Document Type


Publication Date



Economics Department

Circular Number



farm rental, farm lease, agricultural economics


Should farmers and ranchers who rent or lease their land have the freedom to operate as efficiently as those who own their land? Many people agree that they should. Those who do not are saying that lease conditions may be impared which interfere with the efficiency of two-thirds of the farmers and ranchers in the state who were leasing all or part of the land which they operated in 1954. Better leases, it may be argued, will remove the incentive of tenants to become owners. While this may be partially true, it appears that a high degree of ownership of farms and ranches by those who operate them is not likely to be achieved. The percentage of farm tenancy increased steadily from 1880 to 1940. Since 1940, tenancy has decreased largely as a result of the high incomes during World War II and the Korean conflict. This can be seen in table 1. Part owners-operators who own part of their land and lease part-are the fastest growing tenure group. Full owners have increased more slowly. The drop in incomes since 1954 may again be increasing tenants at the expense of full owners. This trend in farm tenancy was an important reason for the establishment of the Federal land bank system in 1916 and the ill-fated South Dakota Rural Credit Department which started lending operations in 1917 and closed in 1925. In 1933 the national Emergency Farm Credit Act was passed which made possible the Land Bank Commissioner loans. Later the Federal land banks were authorized to make loans up to 65% of the normal agricultural value of the farm and its improvements. The Bankhead-Jones Farm Tenant Act was passed in 1937 to permit tenants to buy farms. Despite these efforts only 32% of the farmers and ranchers were full owners in 1954. Another 29% were full tenants and 39% were part owners and part tenants. Only 17% of the agricultural land in the state was operated by full owners, 18% by full tenants, and 63% by part owners-part tenants. These figures can be seen in the last line of table 2. For the entire state, 46% of the agricultural land was leased in 1954. In some counties the figure was considerably higher. For instance, in Moody County 59% of the farm land was leased in the same year. In view of the importance of farm tenancy it seems that some effort should be made to eliminate from leases the most important causes of inefficient farming and ranching.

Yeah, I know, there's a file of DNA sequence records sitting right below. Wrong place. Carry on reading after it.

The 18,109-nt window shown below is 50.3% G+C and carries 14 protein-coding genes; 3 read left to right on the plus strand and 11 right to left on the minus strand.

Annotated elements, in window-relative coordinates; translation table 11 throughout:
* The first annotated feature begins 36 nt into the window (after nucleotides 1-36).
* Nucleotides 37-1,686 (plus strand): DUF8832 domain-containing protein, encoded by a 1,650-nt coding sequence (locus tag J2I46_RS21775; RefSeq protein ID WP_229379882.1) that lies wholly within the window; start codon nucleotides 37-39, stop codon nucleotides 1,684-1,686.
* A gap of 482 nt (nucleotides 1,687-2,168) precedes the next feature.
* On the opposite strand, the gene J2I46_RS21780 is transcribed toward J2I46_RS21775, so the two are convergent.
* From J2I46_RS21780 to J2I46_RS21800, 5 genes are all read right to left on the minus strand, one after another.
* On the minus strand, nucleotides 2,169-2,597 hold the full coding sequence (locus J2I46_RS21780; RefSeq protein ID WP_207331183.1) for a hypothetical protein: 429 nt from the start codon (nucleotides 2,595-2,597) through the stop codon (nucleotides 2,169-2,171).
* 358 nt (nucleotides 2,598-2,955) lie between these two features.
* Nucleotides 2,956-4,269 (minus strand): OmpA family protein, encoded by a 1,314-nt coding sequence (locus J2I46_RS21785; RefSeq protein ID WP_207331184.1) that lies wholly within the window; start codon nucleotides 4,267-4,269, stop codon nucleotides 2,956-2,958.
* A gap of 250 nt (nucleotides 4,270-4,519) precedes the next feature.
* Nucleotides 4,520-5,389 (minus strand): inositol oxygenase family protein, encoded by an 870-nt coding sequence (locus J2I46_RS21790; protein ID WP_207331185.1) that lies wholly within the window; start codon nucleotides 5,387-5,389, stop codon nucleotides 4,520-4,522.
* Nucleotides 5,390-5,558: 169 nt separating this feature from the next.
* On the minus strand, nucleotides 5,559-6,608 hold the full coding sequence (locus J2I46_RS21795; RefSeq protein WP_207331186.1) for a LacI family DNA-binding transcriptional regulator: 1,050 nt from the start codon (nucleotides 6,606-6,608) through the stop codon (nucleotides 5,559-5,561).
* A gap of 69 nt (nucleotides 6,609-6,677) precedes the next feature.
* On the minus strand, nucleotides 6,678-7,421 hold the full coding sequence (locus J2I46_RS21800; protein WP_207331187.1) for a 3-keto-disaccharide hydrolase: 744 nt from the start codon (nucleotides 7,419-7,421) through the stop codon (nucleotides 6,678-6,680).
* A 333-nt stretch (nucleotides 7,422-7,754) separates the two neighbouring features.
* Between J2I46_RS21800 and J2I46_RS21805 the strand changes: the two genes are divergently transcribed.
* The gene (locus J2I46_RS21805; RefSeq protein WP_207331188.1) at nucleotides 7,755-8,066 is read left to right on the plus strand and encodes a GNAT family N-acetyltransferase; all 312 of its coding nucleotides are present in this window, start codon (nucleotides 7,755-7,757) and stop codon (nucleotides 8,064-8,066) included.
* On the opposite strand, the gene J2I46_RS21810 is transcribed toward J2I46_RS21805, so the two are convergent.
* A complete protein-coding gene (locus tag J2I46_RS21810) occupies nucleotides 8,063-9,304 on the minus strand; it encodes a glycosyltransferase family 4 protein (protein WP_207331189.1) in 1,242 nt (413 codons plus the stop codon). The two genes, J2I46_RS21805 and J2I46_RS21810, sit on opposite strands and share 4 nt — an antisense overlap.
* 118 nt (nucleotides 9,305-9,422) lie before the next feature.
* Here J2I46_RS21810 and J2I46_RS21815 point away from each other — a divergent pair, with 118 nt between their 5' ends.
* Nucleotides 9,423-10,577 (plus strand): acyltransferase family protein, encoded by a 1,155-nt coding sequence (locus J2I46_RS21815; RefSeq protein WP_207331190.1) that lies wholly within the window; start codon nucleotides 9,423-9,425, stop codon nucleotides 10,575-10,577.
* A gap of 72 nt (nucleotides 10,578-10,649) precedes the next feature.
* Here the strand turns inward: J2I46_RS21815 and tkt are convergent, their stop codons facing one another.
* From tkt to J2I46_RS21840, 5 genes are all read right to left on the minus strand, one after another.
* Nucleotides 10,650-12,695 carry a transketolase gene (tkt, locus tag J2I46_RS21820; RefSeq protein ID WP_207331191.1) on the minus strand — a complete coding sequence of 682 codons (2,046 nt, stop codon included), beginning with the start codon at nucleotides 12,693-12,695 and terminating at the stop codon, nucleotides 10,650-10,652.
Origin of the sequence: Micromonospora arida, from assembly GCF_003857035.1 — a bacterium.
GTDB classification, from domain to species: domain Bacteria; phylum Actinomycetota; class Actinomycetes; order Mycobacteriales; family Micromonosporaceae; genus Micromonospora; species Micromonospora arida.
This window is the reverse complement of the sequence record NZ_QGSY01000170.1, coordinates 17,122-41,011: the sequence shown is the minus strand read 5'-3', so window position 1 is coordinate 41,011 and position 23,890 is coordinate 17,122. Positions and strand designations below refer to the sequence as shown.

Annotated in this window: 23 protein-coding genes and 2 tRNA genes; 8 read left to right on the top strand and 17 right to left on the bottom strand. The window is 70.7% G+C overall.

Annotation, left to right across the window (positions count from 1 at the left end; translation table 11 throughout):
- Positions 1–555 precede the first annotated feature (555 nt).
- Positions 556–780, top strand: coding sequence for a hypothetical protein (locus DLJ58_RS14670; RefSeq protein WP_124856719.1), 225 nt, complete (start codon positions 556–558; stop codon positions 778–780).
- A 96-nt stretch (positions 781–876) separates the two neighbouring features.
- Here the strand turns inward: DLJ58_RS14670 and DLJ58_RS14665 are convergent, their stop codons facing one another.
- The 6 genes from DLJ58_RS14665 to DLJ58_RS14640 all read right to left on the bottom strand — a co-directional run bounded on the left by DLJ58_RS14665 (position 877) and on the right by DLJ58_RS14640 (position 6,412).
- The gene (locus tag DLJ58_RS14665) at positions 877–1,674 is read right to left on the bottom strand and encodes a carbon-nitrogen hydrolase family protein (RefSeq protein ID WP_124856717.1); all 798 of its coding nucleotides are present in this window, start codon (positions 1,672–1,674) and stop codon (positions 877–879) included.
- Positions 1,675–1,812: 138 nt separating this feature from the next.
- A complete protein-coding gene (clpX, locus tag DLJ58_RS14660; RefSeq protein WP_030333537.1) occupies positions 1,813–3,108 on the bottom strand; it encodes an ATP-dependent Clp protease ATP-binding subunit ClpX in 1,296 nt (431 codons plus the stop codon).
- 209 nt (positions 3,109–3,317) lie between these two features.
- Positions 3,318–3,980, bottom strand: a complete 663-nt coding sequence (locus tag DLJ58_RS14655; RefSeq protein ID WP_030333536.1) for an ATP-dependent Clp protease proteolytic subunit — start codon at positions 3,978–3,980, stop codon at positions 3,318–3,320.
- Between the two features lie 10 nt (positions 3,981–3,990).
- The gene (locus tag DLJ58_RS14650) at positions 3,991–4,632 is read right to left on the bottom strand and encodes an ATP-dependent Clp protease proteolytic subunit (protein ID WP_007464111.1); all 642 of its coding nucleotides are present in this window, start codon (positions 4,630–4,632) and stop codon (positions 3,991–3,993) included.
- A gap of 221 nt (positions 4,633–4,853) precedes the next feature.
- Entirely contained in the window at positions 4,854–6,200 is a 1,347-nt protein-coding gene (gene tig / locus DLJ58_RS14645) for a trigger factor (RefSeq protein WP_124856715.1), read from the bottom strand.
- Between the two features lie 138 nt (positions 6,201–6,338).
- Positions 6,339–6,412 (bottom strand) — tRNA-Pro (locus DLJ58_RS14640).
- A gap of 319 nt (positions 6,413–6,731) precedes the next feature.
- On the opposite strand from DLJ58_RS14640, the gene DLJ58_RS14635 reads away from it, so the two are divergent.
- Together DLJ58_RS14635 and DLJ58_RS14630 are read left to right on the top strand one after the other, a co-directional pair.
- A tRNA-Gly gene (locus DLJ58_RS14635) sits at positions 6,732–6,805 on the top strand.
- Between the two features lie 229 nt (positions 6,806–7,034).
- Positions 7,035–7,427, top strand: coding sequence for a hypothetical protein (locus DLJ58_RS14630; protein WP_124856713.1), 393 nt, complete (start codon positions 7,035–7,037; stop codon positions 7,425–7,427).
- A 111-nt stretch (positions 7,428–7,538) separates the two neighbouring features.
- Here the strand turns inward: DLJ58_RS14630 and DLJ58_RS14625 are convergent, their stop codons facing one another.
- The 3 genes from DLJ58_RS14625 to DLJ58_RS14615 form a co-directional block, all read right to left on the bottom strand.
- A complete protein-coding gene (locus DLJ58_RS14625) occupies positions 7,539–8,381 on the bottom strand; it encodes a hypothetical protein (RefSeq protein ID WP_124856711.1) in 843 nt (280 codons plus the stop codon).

South Dakota State State College of Agriculture and Mechanic Arts, Agricultural Experiment Station